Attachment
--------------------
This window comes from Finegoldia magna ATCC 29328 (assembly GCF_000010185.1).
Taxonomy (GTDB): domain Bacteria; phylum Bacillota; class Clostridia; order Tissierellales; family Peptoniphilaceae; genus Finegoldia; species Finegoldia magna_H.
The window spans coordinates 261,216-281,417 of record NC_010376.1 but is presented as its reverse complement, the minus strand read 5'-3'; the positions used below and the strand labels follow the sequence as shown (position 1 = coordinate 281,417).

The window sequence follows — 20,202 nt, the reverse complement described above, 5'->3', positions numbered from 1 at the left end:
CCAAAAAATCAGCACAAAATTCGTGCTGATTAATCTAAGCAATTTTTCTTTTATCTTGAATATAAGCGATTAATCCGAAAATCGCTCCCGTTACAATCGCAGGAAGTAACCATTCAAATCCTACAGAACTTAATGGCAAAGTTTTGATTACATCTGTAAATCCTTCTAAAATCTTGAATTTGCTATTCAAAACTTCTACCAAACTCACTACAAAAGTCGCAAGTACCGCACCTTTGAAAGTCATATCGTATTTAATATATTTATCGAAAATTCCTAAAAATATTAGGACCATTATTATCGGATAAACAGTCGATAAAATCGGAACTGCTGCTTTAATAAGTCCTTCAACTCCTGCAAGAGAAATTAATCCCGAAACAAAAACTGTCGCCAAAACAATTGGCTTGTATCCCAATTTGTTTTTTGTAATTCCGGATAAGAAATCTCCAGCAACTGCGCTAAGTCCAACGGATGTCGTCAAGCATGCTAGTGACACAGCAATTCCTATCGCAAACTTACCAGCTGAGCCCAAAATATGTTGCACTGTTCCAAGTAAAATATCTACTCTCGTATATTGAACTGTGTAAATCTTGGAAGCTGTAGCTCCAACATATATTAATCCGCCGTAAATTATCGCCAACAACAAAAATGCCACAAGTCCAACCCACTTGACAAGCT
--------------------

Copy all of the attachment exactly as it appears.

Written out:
This window comes from Finegoldia magna ATCC 29328 (assembly GCF_000010185.1).
Taxonomy (GTDB): domain Bacteria; phylum Bacillota; class Clostridia; order Tissierellales; family Peptoniphilaceae; genus Finegoldia; species Finegoldia magna_H.
The window spans coordinates 261,216-281,417 of record NC_010376.1 but is presented as its reverse complement, the minus strand read 5'-3'; the positions used below and the strand labels follow the sequence as shown (position 1 = coordinate 281,417).

The window sequence follows — 20,202 nt, the reverse complement described above, 5'->3', positions numbered from 1 at the left end:
CCAAAAAATCAGCACAAAATTCGTGCTGATTAATCTAAGCAATTTTTCTTTTATCTTGAATATAAGCGATTAATCCGAAAATCGCTCCCGTTACAATCGCAGGAAGTAACCATTCAAATCCTACAGAACTTAATGGCAAAGTTTTGATTACATCTGTAAATCCTTCTAAAATCTTGAATTTGCTATTCAAAACTTCTACCAAACTCACTACAAAAGTCGCAAGTACCGCACCTTTGAAAGTCATATCGTATTTAATATATTTATCGAAAATTCCTAAAAATATTAGGACCATTATTATCGGATAAACAGTCGATAAAATCGGAACTGCTGCTTTAATAAGTCCTTCAACTCCTGCAAGAGAAATTAATCCCGAAACAAAAACTGTCGCCAAAACAATTGGCTTGTATCCCAATTTGTTTTTTGTAATTCCGGATAAGAAATCTCCAGCAACTGCGCTAAGTCCAACGGATGTCGTCAAGCATGCTAGTGACACAGCAATTCCTATCGCAAACTTACCAGCTGAGCCCAAAATATGTTGCACTGTTCCAAGTAAAATATCTACTCTCGTATATTGAACTGTGTAAATCTTGGAAGCTGTAGCTCCAACATATATTAATCCGCCGTAAATTATCGCCAACAACAAAAATGCCACAAGTCCAACCCACTTGACAAGCT